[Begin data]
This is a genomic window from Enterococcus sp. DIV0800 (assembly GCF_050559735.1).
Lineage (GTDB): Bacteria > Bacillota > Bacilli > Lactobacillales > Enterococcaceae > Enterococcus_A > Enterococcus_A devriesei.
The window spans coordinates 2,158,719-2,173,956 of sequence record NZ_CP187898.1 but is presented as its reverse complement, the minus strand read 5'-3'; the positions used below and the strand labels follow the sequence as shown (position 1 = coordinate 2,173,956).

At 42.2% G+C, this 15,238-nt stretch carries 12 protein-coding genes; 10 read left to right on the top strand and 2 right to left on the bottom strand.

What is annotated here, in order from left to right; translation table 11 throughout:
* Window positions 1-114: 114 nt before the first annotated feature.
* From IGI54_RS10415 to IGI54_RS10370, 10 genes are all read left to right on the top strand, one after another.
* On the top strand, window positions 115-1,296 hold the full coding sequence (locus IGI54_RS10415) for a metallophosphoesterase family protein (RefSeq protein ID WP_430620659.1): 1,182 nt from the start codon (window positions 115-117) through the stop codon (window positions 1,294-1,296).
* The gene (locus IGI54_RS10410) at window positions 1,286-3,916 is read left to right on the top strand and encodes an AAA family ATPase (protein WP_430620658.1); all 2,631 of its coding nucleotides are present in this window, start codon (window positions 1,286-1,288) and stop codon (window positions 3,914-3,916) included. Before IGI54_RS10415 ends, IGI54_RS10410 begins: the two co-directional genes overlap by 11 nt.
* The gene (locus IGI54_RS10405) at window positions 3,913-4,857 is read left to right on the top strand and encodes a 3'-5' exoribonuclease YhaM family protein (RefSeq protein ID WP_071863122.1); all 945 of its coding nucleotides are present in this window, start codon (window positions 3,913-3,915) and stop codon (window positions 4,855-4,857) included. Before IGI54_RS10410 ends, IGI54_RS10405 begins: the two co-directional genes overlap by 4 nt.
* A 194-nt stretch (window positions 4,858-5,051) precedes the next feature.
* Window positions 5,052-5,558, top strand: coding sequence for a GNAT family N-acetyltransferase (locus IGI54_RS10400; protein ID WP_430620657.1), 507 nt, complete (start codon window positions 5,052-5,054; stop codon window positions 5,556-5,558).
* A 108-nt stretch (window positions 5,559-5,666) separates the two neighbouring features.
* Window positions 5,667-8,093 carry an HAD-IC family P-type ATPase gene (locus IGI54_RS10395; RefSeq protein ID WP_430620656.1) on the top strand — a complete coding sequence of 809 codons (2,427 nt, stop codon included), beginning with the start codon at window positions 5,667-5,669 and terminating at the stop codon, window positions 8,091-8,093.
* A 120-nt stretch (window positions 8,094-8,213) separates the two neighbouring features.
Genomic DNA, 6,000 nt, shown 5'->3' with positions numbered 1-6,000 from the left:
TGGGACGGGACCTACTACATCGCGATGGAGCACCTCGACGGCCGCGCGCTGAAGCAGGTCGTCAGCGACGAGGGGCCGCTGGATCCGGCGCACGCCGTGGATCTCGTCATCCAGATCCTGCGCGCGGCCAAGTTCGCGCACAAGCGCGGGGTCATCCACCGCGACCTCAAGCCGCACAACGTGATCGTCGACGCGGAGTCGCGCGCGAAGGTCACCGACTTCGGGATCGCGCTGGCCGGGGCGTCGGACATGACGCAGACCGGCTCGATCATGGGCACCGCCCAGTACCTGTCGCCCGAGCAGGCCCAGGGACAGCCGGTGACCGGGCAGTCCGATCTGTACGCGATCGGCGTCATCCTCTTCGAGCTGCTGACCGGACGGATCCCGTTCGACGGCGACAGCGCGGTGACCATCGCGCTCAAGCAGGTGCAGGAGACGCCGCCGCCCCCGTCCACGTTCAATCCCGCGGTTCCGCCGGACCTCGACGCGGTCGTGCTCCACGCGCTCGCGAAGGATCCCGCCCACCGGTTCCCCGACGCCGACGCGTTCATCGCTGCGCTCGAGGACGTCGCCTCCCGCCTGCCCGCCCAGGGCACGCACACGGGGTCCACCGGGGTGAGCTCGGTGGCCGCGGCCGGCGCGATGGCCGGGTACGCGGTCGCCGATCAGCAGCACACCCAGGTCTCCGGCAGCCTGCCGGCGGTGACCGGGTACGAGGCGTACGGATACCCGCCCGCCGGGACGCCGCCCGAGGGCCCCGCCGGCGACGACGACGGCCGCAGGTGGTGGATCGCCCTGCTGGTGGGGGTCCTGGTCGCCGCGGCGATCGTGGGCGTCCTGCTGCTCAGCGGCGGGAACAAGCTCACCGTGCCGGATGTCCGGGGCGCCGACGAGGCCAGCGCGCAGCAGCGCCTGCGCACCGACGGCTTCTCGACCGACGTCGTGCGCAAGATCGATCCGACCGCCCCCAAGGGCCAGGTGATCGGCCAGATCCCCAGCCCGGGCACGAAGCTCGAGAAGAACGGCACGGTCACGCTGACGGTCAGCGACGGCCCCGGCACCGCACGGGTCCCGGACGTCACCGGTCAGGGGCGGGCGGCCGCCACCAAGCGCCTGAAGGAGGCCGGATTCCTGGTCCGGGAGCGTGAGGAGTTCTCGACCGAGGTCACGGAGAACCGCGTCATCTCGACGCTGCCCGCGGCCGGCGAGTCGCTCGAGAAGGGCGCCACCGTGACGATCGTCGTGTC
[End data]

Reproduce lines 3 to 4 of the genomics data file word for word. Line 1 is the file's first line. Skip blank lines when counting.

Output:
The window spans coordinates 2,158,719-2,173,956 of sequence record NZ_CP187898.1 but is presented as its reverse complement, the minus strand read 5'-3'; the positions used below and the strand labels follow the sequence as shown (position 1 = coordinate 2,173,956).

At 42.2% G+C, this 15,238-nt stretch carries 12 protein-coding genes; 10 read left to right on the top strand and 2 right to left on the bottom strand.